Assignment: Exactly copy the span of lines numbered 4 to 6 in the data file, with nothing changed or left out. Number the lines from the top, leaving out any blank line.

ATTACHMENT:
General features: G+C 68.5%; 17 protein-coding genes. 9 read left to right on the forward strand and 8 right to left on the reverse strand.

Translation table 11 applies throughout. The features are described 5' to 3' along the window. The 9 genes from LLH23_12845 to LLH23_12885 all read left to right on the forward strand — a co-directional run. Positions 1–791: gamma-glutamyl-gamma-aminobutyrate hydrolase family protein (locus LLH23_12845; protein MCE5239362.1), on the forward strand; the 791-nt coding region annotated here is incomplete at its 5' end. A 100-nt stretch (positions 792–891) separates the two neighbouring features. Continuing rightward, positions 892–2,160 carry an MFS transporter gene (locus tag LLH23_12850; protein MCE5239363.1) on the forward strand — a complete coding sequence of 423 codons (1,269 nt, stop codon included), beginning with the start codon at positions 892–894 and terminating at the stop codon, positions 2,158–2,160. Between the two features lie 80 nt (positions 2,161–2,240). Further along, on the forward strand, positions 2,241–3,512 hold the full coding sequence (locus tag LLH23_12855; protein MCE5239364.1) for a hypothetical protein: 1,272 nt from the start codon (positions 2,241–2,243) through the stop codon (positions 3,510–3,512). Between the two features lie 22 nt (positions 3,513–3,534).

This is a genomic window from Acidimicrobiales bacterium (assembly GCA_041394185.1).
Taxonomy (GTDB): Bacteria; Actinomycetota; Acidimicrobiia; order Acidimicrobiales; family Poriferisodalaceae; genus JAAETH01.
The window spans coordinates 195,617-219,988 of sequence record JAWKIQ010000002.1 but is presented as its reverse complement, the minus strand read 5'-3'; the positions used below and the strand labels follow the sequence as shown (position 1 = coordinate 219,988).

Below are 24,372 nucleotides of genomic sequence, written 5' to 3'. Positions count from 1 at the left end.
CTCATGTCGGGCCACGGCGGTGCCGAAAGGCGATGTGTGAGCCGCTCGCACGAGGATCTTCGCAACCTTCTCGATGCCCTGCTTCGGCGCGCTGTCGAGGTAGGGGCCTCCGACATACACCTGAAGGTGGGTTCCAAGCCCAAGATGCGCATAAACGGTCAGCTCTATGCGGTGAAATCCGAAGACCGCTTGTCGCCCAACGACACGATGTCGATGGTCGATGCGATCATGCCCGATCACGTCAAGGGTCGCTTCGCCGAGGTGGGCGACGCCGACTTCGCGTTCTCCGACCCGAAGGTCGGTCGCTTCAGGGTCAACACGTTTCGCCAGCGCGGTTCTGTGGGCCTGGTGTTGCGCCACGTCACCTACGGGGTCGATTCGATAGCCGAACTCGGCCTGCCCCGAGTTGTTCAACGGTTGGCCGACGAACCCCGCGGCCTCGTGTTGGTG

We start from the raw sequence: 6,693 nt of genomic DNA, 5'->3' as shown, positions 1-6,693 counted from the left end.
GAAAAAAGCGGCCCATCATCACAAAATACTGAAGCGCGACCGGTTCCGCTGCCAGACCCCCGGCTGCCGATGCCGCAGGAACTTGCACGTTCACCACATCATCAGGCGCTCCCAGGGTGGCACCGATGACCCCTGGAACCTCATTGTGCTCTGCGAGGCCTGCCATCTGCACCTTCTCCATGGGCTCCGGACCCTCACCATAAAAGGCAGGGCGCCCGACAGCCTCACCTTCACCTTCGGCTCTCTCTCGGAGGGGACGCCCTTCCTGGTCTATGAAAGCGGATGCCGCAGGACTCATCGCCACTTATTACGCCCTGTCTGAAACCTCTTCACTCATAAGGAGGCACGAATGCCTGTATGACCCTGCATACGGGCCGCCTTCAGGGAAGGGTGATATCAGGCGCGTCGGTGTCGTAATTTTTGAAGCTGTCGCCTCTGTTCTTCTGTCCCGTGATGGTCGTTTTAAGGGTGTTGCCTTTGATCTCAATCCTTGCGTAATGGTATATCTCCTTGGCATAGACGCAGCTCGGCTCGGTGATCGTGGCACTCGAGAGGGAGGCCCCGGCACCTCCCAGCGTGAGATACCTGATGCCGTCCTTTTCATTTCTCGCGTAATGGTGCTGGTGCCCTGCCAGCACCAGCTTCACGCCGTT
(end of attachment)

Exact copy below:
Taxonomy (GTDB): Bacteria; Actinomycetota; Acidimicrobiia; order Acidimicrobiales; family Poriferisodalaceae; genus JAAETH01.
The window spans coordinates 195,617-219,988 of sequence record JAWKIQ010000002.1 but is presented as its reverse complement, the minus strand read 5'-3'; the positions used below and the strand labels follow the sequence as shown (position 1 = coordinate 219,988).

Below are 24,372 nucleotides of genomic sequence, written 5' to 3'. Positions count from 1 at the left end.